Research from the National Institute on Alcohol Abuse and Alcoholism has shown that many people, especially those over 65, may be incurring a risk by using alcohol when taking prescription drugs.  Alcohol, itself a drug, becomes more intoxicating if the drug taken will block the stomach’s ability to metabolize alcohol.  This is true of commonly used drugs for treating gastrointestinal ulcers such as ranitidine (Zantac and Tagamet), and also true for the smoking cessation drug Chantix.  

People combining alcohol and sedatives, including benzodiazepines (such as Valium or Ativan) and sleeping pills of all kinds, can experience increased sedation, impaired breathing, and be more likely to fall or have serious accidents.  Respiratory arrest can occur.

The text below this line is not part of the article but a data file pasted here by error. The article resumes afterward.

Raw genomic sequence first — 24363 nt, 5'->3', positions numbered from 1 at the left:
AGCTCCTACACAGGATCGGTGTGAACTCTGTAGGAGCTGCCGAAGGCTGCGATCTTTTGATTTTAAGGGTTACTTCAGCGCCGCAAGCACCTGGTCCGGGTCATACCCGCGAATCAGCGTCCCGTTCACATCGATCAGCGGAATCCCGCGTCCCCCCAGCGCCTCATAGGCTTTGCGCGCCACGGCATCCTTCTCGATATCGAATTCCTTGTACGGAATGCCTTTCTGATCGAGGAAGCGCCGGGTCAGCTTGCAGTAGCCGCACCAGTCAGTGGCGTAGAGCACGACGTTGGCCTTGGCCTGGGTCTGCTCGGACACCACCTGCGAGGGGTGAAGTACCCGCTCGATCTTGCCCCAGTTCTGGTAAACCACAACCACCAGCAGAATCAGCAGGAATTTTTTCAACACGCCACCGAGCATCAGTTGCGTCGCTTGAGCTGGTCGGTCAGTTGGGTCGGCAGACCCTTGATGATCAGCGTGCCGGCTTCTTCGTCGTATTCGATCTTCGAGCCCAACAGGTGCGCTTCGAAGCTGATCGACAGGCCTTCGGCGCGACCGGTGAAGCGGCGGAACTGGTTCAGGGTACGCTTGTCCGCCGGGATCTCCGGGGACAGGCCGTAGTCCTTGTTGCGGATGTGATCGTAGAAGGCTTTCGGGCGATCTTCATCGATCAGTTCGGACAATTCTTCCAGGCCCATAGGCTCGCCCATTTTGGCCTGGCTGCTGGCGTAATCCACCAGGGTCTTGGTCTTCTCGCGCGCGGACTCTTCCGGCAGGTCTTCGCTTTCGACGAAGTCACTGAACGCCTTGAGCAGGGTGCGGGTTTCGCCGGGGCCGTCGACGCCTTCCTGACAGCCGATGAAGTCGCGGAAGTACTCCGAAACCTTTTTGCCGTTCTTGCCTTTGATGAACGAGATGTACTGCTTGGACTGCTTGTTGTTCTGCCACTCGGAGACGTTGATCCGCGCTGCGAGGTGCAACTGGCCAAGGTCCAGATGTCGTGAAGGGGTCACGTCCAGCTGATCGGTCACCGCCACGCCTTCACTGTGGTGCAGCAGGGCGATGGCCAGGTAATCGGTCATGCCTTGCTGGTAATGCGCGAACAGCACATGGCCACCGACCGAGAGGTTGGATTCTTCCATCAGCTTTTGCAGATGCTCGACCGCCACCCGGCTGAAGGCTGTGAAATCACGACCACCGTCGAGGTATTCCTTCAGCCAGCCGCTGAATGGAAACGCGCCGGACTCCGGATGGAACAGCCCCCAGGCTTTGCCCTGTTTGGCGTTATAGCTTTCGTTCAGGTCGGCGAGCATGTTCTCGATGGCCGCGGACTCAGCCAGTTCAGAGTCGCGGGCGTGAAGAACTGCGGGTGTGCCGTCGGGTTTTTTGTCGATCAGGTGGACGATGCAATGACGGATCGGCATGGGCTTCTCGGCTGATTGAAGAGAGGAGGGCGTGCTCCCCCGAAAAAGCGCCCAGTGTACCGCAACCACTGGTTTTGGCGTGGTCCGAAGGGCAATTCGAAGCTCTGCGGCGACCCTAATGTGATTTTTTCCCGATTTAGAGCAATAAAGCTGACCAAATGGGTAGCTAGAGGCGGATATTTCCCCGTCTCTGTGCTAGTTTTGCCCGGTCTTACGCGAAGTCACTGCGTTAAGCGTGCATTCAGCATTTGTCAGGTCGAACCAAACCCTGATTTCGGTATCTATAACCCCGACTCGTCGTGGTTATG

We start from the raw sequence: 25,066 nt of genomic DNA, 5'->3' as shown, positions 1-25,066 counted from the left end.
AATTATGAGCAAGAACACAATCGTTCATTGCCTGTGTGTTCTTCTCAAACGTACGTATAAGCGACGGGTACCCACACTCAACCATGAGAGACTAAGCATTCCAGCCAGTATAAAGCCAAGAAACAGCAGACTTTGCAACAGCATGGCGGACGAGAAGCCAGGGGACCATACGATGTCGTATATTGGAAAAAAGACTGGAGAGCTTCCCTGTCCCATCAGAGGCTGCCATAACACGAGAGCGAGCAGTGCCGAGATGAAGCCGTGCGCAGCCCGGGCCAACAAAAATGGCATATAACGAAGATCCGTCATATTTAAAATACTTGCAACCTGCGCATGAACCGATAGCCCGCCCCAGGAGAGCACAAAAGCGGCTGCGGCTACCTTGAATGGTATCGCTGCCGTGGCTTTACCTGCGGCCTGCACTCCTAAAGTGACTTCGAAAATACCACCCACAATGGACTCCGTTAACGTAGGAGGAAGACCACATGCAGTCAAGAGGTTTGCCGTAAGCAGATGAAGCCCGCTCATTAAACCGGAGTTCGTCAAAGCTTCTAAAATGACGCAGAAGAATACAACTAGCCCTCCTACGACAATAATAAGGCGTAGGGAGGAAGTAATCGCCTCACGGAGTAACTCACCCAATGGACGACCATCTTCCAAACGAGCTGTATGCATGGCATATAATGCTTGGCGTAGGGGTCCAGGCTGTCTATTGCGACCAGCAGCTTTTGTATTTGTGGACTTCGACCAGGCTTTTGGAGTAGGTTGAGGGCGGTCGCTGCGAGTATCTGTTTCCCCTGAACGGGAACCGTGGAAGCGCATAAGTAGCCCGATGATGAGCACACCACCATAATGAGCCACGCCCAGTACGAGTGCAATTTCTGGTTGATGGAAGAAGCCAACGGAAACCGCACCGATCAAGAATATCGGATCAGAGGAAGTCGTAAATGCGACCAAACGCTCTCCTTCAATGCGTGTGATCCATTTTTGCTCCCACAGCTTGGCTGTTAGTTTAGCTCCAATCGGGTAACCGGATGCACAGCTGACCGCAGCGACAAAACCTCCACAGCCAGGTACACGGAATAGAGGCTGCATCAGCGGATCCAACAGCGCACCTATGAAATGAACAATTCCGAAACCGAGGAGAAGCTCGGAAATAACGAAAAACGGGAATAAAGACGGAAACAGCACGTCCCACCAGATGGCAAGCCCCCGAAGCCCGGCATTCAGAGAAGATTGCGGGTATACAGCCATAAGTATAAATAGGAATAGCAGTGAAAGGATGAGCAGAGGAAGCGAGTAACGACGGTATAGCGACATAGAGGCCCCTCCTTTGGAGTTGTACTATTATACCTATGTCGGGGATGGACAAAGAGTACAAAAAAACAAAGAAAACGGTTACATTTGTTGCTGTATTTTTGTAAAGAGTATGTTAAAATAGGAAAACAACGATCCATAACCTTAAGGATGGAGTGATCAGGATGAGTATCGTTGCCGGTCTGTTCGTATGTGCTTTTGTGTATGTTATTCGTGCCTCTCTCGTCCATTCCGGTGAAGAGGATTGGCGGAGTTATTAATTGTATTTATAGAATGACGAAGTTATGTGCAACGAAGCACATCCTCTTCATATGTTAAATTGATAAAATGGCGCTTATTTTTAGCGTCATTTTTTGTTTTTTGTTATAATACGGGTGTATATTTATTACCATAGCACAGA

Alcohol can impair the metabolism of drugs, resulting in risk of drug overdose.  This could happen with the drug warfarin (Coumadin), used as a blood thinner, and could result in an increased risk of bleeding. Conversely, long term heavy drinking could increase the metabolism of warfarin and increase the risk of blood clots. It is clear that people on warfarin should not drink heavily and be aware of their levels of the blood thinner.

Alcohol can interact with antibiotics, anti-fungal drugs, antidepressants, antihistamines, diabetes drugs, opioids, nonsteroidal anti-inflammatory drugs such as ibuprofen and naproxen (Advil and Aleve), and Tylenol.  

People who are used to having a glass of wine with dinner may not experience problems with medications. However, heavier drinking can cause serious problems.  Therefore, the following advice is very important: check with your pharmacist and your health care provider before using alcohol with any prescription or over-the-counter drug. Read the warning labels on the bottle or package.  If it says not to drink alcohol – don’t drink it! 

Sadja Greenwood, MD, MPH

Monday, September 9, 2019